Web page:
When I teach creative writing classes, I assign fiction in different genres that I hope will inspire the students. They’re almost always books I’ve learned from myself as a writer and that I think have a lot to offer.
Recently my fiction writing students at Michigan State University ended the semester reading Charlie Houston’s Already Dead. I’ve now read it half a dozen times and I never get bored.
It’s a sizzling mix of mystery, thriller, zombie, vampire, and private detective novel in which Manhattan is secretly divided up by different vampire clans. They keep a low profile so that humans don’t hunt them down, and some of them are very powerful. In Houston’s take on vampire lore, it’s the “Vyrus” of ancient origin that makes these creatures what they are—and that disease is almost a character all its own.
As the book opens, zombies are mysteriously cropping up in Manhattan. They’re too witless and hungry for brains to stay out of the public eye, and any kind of attention to them could expose the vampire underworld.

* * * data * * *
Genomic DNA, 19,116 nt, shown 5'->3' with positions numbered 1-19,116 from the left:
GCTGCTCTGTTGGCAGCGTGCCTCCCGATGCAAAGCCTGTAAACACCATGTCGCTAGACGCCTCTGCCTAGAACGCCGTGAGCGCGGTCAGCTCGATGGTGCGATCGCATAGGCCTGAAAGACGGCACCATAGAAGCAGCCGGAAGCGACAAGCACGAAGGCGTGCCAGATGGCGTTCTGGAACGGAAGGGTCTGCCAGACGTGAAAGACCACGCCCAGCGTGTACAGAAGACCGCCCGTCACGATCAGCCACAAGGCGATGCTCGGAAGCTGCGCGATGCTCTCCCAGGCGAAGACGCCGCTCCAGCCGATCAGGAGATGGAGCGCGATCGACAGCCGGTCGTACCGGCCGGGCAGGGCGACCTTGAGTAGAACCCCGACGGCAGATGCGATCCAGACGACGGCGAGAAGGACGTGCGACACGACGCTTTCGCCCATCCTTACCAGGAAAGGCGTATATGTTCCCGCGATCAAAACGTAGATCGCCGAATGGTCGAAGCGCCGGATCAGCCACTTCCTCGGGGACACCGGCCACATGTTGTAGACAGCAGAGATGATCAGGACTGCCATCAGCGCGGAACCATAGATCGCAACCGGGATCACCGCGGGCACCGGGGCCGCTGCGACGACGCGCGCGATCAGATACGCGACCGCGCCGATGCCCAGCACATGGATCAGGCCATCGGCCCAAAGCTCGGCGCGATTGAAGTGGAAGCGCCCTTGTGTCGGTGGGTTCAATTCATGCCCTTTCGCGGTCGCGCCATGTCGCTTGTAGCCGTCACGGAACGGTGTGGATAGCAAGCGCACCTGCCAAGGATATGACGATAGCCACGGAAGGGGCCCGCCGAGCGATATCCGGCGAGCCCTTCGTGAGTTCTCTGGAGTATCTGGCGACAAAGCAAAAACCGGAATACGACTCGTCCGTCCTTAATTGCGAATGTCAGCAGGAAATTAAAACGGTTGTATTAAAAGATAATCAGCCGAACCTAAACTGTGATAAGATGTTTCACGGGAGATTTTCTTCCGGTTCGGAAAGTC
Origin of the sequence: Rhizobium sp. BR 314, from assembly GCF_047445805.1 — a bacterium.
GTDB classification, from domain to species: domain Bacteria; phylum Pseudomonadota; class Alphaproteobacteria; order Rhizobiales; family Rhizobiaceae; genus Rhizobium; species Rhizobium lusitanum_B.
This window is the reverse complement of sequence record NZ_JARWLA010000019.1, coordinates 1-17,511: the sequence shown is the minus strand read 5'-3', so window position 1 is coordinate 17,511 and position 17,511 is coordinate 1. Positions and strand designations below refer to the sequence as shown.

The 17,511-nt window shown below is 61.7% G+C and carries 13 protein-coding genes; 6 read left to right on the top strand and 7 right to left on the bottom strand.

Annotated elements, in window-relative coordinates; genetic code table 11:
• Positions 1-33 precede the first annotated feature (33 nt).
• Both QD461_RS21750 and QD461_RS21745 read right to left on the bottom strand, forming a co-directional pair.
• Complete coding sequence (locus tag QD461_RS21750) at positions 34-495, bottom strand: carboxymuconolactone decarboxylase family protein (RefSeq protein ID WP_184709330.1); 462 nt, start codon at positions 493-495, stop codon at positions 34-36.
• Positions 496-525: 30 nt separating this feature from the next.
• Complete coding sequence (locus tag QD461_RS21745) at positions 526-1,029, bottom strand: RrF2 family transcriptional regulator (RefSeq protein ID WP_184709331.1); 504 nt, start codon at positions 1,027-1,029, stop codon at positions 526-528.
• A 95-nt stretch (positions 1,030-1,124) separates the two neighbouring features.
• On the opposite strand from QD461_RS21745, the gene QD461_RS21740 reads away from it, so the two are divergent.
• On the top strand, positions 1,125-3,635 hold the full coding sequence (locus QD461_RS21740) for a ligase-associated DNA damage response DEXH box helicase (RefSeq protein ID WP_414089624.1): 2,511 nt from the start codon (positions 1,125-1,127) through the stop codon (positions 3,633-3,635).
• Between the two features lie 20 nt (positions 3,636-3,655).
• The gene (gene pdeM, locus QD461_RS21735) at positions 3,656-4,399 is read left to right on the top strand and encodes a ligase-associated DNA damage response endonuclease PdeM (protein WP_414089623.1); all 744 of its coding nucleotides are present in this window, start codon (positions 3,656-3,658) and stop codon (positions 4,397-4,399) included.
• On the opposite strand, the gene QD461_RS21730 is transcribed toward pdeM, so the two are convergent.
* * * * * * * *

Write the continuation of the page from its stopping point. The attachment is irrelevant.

Who ya gonna call? Joe Pitt. He’s a freelancer, not strongly connected to any of the clans, but for hire. He’s tough, foul-mouthed, and funny. His case in the first book of Houston’s series involves a young runaway and finding out where all those zombies are coming from. Who’s infecting them, who is Zombie Zero, and how is the missing girl mixed up in this hot zombie mess?
Like every good PI sleuth, his hunt brings him into conflict with unseen forces, and cynical, hardboiled Joe gets rubbed the wrong way by condescending rich people—another staple of the genre. He’s hassled by thugs, too, of course, one of whom still says with admiration, “Joe don’t take nothing from nobody, good or bad.”
Pitt is armed with amazing abilities to analyze all the scents in a room and to see in the dark, which make him dangerous and also fascinating. His infected blood also helps him recover from all the beatings you expect a PI to get and makes him incredibly strong, but one of his best weapons is his mouth: he’s got a smartass line for almost every occasion. Like when someone asks if he has a moment:
“Perhaps I have a whole shitload of moments. Perhaps I have moments squirreled away all over the place, and perhaps I plan to keep them for myself. What of it?”
The book is told in his voice and Houston’s made him one of the best story-tellers you’ll ever meet, in the dark or anywhere else….
Lev Raphael is the author of The Vampyre of Gotham and 24 other books in genres from memoir to mystery.